fricative vs strident what difference

what is difference between fricative and strident

English

Etymology

New Latin fricativus, from Classical Latin fricāre, present active infinitive of fricō (I rub).

Pronunciation

  • (UK, US) enPR: frĭk’ətĭv, IPA(key): /ˈfɹɪkətɪv/

Noun

fricative (plural fricatives)

  1. (phonetics) Any of several sounds produced by air flowing through a constriction in the oral cavity and typically producing a sibilant, hissing, or buzzing quality; a fricative consonant.
    Synonym: (archaic) spirant
    Hyponyms: strident, sibilant
    Coordinate terms: approximant, lateral, nasal, trill, plosive
    • 1953, Samuel Beckett, Watt
      Watt listened for a time, for the voice was far from unmelodious. The fricatives in particular were pleasing.

Derived terms

  • dental fricative
  • groove fricative
  • lateral fricative
  • slit fricative

Translations

Adjective

fricative (comparative more fricative, superlative most fricative)

  1. (phonetics) produced by air flowing through a restriction in the oral cavity.

Derived terms

Related terms

  • friction

Translations

See also

  • affricate
  • approximant
  • lateral
  • nasal
  • plosive
  • sibilant

Further reading

  • Fricative consonant on Wikipedia.Wikipedia

French

Pronunciation

  • IPA(key): /fʁi.ka.tiv/

Noun

fricative f (plural fricatives)

  1. (phonetics) fricative

Adjective

fricative

  1. feminine singular of fricatif

Further reading

  • “fricative” in Trésor de la langue française informatisé (The Digitized Treasury of the French Language).

Italian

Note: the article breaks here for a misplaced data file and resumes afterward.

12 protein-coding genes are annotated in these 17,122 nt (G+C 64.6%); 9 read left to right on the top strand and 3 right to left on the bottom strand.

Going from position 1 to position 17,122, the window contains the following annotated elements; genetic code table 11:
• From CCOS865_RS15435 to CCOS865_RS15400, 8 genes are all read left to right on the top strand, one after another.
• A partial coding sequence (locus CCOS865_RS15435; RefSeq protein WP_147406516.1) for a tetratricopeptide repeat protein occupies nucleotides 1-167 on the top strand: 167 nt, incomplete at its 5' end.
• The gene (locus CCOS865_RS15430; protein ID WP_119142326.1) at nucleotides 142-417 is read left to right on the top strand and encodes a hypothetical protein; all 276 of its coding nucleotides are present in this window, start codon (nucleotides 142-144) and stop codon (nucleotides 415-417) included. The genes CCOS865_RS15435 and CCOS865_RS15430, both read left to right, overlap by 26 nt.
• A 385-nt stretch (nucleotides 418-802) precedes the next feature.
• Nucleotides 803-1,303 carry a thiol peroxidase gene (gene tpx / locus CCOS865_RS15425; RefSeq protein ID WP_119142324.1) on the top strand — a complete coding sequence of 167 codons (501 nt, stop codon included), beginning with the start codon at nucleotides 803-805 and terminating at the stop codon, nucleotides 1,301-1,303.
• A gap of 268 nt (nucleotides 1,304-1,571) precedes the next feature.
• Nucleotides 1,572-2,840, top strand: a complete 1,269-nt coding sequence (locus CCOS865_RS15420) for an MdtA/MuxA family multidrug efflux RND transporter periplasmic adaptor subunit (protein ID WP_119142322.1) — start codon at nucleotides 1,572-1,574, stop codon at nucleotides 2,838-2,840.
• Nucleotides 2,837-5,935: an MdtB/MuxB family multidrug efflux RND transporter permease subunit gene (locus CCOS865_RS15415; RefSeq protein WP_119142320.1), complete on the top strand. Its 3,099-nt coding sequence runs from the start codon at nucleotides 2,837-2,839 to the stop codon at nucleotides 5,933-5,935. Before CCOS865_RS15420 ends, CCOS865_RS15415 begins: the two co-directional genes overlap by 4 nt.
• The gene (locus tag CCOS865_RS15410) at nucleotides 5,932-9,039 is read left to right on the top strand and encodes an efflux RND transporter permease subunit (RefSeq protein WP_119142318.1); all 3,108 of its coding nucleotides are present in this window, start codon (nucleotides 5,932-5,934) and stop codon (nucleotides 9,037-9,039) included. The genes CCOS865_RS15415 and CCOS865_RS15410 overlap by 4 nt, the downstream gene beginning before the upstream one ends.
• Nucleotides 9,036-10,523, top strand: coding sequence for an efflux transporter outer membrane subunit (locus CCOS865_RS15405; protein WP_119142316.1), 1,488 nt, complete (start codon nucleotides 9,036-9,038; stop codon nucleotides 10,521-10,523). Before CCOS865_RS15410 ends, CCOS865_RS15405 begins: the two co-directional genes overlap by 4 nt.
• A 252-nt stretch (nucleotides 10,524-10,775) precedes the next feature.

Adjective

fricative

  1. feminine plural of fricativo

Noun

fricative f pl

  1. plural of fricativa

Anagrams

  • vetrifica


English

Etymology

From French strident, from Latin strīdēns, present active participle of strīdō.

Pronunciation

  • (UK, US) IPA(key): /ˈstɹaɪ.dənt/, [ˈstɹaɪdˀnt]

Adjective

strident (comparative more strident, superlative most strident)

  1. Loud; shrill, piercing, high-pitched; rough-sounding
  2. Grating or obnoxious
  3. (nonstandard) Vigorous; making strides

Derived terms

  • stridently
  • stridency

Related terms

Translations

Noun

strident (plural stridents)

  1. (linguistics) One of a class of s-like fricatives produced by an airstream directed at the upper teeth.
    Hypernym: fricative

Translations

References

  • strident in Webster’s Revised Unabridged Dictionary, G. & C. Merriam, 1913.
  • Douglas Harper (2001–2021), “strident”, in Online Etymology Dictionary.

Anagrams

  • tridents

French

Pronunciation

  • IPA(key): /stʁi.dɑ̃/

Adjective

strident (feminine singular stridente, masculine plural stridents, feminine plural stridentes)

  1. strident; producing a high-pitched or piercing sound

Further reading

  • “strident” in Trésor de la langue française informatisé (The Digitized Treasury of the French Language).

Anagrams

  • tridents

Latin

Verb

strīdent

  1. third-person plural future active indicative of strīdō

Romanian

Etymology

From French strident, from Latin stridens.

Adjective

strident m or n (feminine singular stridentă, masculine plural stridenți, feminine and neuter plural stridente)

  1. strident

Declension


Please follow and like us:

Leave a Reply

Your email address will not be published. Required fields are marked *

Social Share Buttons and Icons powered by Ultimatelysocial